Tips, Tricks, & Methods
The construction plans lay out the recommended methods and a few tricks in good detail. In the decades since these methods were proven out, there have been a few improvements, variations, and different methods that have shown or demonstrated promise.
Some of the following I have adopted from other builders, and I have given credit where I know the originator (let me know if you notice anything missing or in error here).
I have been reading mailing list archives, forums, other builder's sites, and e-mail lists for years. Most of what I have here is adopted from what I learned on those sites and discussions. This list is not exhaustive of every tip or method out there, just what has been salient to me.
Some of this I have developed from plans or other's methods and changed for my own purposes. 
What works for me and with the exact materials I am using may not work exactly the same for you and the exact materials you are using. But hopefully some of the information here will help you build easier, faster, and lighter! Well, pick two...
Hard-shelling
Hard-shelling is, in a nutshell (sorry), a modification of the layup process onto foam. In the normal, plans method, a micro slurry is applied to the foam and then immediately laying up of the glass is done on top, such that it all cures together. 
In hard-shelling, you apply a slurry (or even a thicker micro mix, to save weight), then let it cure before doing the layups on top. Thus, creating a hard-shell of micro in the surface of the foam before doing the layup.

Being able to separate the microing of the foam and the actual layup adds a lot of flexibility during construction, as you can separate the processes into two different sessions.
There is a possible advantage of reduced weight, using a 'thicker' micro mix without fear of disrupting or contaminating the layups above.
The contour of the foam can be corrected as well, if needed, allowing the glass on top to be more true to profile, which would be (slightly) stronger, and reducing the filling requirements at the finishing stage.
The biggest drawback is that the hard-shell needs to be sanded before the layup goes on to ensure a good bond, which adds a step (time consumed) not needed in the plans method. However, done right, hard-shelling should reduce the time required filling and sanding later on, so the time spent vs saved will partially cancel-out.
Some serial builders / manufacturers swear by hard-shelling, and they ought to know!

But there are some concerns, not fully addressed in my eyes, about adhesion between the glass and pre-cured micro. There has been at least one report of glass peeling off the micro very easily, showing very low adhesion between the glass and the core. That's potentially serious. The weak-point should be foam-micro boundary, not the micro-glass boundary.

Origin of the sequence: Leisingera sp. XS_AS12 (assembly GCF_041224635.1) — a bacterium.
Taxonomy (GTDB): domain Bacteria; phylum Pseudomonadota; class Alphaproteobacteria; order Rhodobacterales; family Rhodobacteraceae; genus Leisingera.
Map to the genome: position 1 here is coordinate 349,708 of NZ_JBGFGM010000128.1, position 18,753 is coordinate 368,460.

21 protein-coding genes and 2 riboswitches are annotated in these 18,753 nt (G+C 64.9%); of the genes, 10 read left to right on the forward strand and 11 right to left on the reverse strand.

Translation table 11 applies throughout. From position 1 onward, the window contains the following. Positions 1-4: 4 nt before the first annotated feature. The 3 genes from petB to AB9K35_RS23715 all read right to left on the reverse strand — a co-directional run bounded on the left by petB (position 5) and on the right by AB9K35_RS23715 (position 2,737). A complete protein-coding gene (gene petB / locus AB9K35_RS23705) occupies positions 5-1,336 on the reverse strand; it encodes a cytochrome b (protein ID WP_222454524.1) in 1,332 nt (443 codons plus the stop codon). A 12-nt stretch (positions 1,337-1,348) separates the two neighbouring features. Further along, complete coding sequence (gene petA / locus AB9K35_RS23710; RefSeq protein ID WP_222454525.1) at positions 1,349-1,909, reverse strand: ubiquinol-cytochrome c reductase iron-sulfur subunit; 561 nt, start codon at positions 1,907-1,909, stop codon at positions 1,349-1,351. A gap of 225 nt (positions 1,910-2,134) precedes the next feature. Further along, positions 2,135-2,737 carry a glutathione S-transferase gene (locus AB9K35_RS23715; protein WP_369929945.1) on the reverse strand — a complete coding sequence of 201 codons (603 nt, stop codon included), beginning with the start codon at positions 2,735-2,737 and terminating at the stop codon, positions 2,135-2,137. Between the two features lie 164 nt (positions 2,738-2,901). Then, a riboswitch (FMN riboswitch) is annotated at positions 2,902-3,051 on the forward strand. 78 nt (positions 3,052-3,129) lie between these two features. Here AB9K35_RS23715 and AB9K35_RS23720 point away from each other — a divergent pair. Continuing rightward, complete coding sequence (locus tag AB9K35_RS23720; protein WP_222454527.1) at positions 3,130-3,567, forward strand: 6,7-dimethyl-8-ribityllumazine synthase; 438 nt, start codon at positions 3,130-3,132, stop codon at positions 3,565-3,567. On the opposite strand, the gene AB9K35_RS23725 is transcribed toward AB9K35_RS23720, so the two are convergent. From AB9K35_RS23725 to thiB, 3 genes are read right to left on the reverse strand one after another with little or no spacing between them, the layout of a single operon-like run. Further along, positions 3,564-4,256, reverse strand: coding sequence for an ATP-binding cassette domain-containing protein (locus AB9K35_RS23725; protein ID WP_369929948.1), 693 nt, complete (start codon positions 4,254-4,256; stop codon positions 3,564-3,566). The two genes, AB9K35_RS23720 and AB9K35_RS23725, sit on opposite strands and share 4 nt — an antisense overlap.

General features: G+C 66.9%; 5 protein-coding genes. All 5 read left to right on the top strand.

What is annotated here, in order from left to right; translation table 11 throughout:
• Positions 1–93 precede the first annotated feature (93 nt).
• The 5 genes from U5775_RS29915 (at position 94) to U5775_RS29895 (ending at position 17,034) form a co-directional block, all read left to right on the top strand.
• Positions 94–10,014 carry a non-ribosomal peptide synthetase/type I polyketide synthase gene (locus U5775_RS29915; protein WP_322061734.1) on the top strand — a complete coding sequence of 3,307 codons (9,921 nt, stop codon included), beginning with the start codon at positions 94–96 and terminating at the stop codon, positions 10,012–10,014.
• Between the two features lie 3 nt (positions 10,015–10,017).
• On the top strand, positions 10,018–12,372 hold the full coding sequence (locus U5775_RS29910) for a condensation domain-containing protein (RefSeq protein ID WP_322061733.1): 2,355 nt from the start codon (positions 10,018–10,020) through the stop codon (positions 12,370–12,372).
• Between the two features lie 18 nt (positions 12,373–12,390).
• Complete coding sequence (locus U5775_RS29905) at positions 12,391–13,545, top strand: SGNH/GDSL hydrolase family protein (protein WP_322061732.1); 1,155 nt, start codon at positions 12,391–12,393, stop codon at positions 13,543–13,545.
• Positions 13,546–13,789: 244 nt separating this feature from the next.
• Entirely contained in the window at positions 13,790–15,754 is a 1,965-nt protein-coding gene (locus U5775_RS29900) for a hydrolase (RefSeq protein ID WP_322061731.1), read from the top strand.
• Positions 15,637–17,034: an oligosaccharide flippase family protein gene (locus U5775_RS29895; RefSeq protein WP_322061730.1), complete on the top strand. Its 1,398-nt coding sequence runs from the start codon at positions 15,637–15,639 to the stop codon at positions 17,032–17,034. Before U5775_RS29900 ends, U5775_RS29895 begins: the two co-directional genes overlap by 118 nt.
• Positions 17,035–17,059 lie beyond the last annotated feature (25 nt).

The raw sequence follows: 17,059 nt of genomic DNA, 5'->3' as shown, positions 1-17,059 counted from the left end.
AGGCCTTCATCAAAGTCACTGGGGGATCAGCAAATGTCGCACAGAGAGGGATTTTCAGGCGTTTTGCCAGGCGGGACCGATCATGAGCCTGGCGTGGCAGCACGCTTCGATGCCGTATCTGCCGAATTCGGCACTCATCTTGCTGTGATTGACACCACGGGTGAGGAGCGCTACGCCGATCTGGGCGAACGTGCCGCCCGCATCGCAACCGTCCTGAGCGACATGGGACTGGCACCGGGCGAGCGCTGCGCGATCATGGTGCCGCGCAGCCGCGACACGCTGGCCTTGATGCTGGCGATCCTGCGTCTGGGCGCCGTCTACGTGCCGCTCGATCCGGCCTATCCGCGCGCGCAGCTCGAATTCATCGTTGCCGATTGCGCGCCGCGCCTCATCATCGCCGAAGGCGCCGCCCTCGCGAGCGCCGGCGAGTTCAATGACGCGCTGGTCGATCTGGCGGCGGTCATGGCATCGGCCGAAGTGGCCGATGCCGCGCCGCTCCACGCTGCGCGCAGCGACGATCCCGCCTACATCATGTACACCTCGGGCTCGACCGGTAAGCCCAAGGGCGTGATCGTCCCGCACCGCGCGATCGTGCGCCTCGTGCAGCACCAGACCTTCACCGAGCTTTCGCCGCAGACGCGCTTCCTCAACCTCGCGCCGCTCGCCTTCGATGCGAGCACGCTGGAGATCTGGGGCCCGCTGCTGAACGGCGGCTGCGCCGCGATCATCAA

Thus, I performed an experiment. I laid up 4 plies of BID on 3 small pieces of medium density PVC foam (PVC100 I believe, one of the tougher foams we use), one with plans-method slurry followed immediately by the layup, one with cured micro sanded with 36 grit, and one with cured micro sanded with 220 grit (not 120 as marked).
Once fully cured for a few days at 30deg (C, not F. This is mertic land), I placed each sample in turn in a vice, then using pliers, peeled the glass off the foam.

None peeled off too easily, which was by itself a good result. The 220 grit sanded sample had the weakest micro-glass bond, but it was still stronger than the foam over about 40% of the sample. Not bad!
The plans-method sample was second place, close behind, with the micro bond failing first over about 30% of the sample.
The 36 grit sample had the strongest bond, failing almost entirely at the foam.

From this experiment it appears even a surface sanded at 220 grit would have adequate peel strength, being very close to the plans-method strength. I expected this sample to do much worse! I didn't even bother with a smooth-unsanded sample (unsanded) as I expected the 220 grit sample to be beyond the acceptable threshold anyway. I would not recommend hard-shelling and NOT sanding at all. That may be what caused another builder to have poor bonding of the glass.

This isn't precise science, obviously, but is a small series of data-points that have satisfied the question in my mind at least.
I should also point out that the strength of the aircraft structure is not reliant on peel-strength. However, we also don't want glass separating from cores!

I have hard-shelled the bulkheads in Chapter 4. Following two layups, I was not satisfied with the quaility & air bubbles in the layup, and elected to strip the glass off the foam.

In both cases, the glass separated from the micro, leaving the foam completely intact. I am not concerned, however for the following reasons: 
  • The layup was cured hard, but not to full-strength, so the glass to micro bond was not yet full-strength.
  • It was HARD getting the glass to separate! I did not expect the foam to survive. I am using high-density PVC for the fuselage bulkheads, not Clark foam, so the improved properties may have contributed to the robustness of the foam in this instance; Clark foam may not have fared as well.
So, I am still very satisfied with the strength of the bond when hard-shelling, and will continue to use the method. Where foam / glass sandwich is trimmed off during construction, I can continue to test strength (to destruction) of the removed pieces, thus proving even further the strength of this method. I have already done this with pieces trimmed from the seatback (lower density foam than in other tests) and the strength remains very good in that case as well.